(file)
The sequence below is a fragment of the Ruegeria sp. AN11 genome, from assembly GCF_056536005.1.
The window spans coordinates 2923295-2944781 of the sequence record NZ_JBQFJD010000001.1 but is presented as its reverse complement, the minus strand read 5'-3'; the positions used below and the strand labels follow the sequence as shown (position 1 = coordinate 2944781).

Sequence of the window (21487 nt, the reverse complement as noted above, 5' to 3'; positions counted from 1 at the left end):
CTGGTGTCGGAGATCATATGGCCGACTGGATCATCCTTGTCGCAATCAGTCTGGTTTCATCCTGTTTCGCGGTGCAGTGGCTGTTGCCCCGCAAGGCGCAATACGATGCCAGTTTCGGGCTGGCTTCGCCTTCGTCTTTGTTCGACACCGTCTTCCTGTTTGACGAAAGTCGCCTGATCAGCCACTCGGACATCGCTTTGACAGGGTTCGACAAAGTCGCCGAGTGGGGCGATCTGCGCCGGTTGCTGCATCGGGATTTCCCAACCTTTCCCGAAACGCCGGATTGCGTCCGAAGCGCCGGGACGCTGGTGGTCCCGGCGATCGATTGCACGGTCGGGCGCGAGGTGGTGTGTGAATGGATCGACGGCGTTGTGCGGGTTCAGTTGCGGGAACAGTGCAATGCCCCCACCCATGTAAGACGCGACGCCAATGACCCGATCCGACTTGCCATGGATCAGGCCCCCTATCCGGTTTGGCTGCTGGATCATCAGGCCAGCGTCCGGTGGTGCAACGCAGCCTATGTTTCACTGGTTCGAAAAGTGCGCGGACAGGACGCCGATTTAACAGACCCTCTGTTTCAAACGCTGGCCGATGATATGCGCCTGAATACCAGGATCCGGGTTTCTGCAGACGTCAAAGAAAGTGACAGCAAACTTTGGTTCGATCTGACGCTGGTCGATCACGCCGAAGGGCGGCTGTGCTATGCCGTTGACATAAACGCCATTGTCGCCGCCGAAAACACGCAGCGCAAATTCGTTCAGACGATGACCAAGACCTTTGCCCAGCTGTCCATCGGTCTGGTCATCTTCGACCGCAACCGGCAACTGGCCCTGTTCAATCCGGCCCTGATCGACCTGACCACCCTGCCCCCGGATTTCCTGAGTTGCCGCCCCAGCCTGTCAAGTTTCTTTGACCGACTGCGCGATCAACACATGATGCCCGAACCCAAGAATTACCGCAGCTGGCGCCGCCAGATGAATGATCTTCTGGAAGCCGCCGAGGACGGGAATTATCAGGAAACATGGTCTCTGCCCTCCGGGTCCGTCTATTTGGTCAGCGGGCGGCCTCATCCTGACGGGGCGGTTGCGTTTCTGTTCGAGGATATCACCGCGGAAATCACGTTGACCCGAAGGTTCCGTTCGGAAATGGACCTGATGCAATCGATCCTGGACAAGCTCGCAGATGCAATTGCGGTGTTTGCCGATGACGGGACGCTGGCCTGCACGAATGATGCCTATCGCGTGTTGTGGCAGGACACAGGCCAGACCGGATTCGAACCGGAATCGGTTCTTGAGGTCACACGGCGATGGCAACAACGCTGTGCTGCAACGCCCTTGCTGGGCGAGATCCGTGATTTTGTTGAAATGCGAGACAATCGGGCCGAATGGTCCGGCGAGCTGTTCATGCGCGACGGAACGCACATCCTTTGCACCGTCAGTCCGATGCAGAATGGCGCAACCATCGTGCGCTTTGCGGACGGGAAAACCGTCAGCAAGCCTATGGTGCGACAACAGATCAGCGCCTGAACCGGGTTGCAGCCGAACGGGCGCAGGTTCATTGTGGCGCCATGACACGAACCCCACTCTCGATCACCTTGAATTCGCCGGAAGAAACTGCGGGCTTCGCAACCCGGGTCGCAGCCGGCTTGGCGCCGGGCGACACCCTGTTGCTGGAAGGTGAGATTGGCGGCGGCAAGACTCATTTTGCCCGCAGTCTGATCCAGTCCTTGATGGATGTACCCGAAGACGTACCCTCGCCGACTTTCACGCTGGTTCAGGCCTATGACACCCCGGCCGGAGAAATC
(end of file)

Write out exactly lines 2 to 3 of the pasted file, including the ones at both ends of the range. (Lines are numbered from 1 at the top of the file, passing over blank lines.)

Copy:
The window spans coordinates 2923295-2944781 of the sequence record NZ_JBQFJD010000001.1 but is presented as its reverse complement, the minus strand read 5'-3'; the positions used below and the strand labels follow the sequence as shown (position 1 = coordinate 2944781).

Sequence of the window (21487 nt, the reverse complement as noted above, 5' to 3'; positions counted from 1 at the left end):